A Disappointed Sigh in the Dark

Here, in Chapter 10 of Part One of On the Road, is the whole of the novel in half a paragraph:

She was a nice little girl, simple and true, and tremendously frightened of sex. I told her it was beautiful. I wanted to prove this to her. She let me prove it, but I was too impatient and proved nothing. She sighed in the dark. “What do you want out of life?” I asked, and I used to ask that all the time of girls.

There are the grandiose claims; the utter lack of the discipline and art necessary to fulfill the promise of those claims; the woman absorbing his failures and, though she’s just been essentially deflowered and disappointed, being asked for intimate wisdom; and the honesty to commit all of that pathos to the page. What I keep wondering as I re-read this book is how anyone believes that it offers any positive insight or guidance into how to live life. What am I deaf to?

This Certifies morgannels Not Insane

Yesterday morning, I had my last therapy session. After seven years, I’ve… graduated? Of all the portrayals and descriptions of therapy that I’ve seen and read–how it starts, how it helps, how it goes wrong, what it’s like–none have addressed how it finishes. When I started the process, younger and more ambitious, I thought I’d write an epic poem of the process, a sort of Commedia of the psyche. I even had the opening and closing verses in mind. I didn’t record them anywhere, but I remember the opening was the patient announcing that he has a crippling fear of death and the closing was him walking out saying something like, “But I’m still afraid to die.” I just couldn’t figure out what would go in between. It would be a journey that included an Inferno, sure, but there wouldn’t be purgation, and it wouldn’t end in any paradise. Even before I began studying and then practicing Buddhism, I didn’t believe in escape (as much as I may have longed for it). And my therapist had ruled out any such possibility at the start of the process, telling me that she couldn’t promise I’d become happier, only more alive, more fully engaged in my life. So I conceived my comedy as circular (or, perhaps, spiral) rather than strictly progressive.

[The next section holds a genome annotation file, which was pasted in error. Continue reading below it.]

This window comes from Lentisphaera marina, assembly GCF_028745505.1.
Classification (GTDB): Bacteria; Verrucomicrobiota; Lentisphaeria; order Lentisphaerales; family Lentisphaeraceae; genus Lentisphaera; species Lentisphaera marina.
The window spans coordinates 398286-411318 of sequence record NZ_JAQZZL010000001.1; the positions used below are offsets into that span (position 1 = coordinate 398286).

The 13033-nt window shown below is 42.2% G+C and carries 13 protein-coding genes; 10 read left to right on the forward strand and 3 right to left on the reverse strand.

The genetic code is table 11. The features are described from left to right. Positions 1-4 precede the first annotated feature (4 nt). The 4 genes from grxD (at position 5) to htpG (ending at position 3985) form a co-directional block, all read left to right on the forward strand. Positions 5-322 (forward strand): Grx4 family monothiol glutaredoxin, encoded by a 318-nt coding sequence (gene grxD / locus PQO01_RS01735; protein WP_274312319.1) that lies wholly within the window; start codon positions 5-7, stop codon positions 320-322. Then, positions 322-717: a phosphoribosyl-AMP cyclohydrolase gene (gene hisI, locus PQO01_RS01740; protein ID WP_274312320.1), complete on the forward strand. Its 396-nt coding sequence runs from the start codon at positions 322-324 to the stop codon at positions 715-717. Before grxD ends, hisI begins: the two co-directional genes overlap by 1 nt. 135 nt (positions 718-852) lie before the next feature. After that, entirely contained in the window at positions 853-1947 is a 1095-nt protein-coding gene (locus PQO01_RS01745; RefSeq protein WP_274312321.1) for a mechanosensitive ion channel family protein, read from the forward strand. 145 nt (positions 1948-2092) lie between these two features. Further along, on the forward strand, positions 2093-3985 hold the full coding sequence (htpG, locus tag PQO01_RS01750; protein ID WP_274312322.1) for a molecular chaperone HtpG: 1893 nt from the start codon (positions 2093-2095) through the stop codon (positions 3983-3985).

But from the perspective offered by completion, I wouldn’t consider any sort of journey, progressive or otherwise, as an apt metaphor for therapy. The patient doesn’t go anywhere, and neither does their world (in an odd way, they don’t even really change in relation to each other). Instead, the metaphor I’d propose is swimming. Starting the process feels very much like jumping into deep water and flailing around, unable to find bottom or perhaps even to get properly oriented. Much later, you find that you had actually been in the water all along, but hadn’t been aware of it (an echo of Dante’s protagonist finding himself emerging from a wood in which he can no longer remember how he became lost at the opening of the Inferno). And from that moment of first immersion (or first awareness of immersion), it’s all about learning to swim. You might need the support of a life preserver (medication) or a lifeguard (therapist), you might panic, and you might swallow some water, but eventually, if everything goes well, you learn to swim. And the process is complete not when you emerge from the water (that’s not possible–there is no cure), but when you find yourself swimming, safely and steadily, on your own. I’ll still get angry, anxious, and even depressed, but I’ll be able to handle it.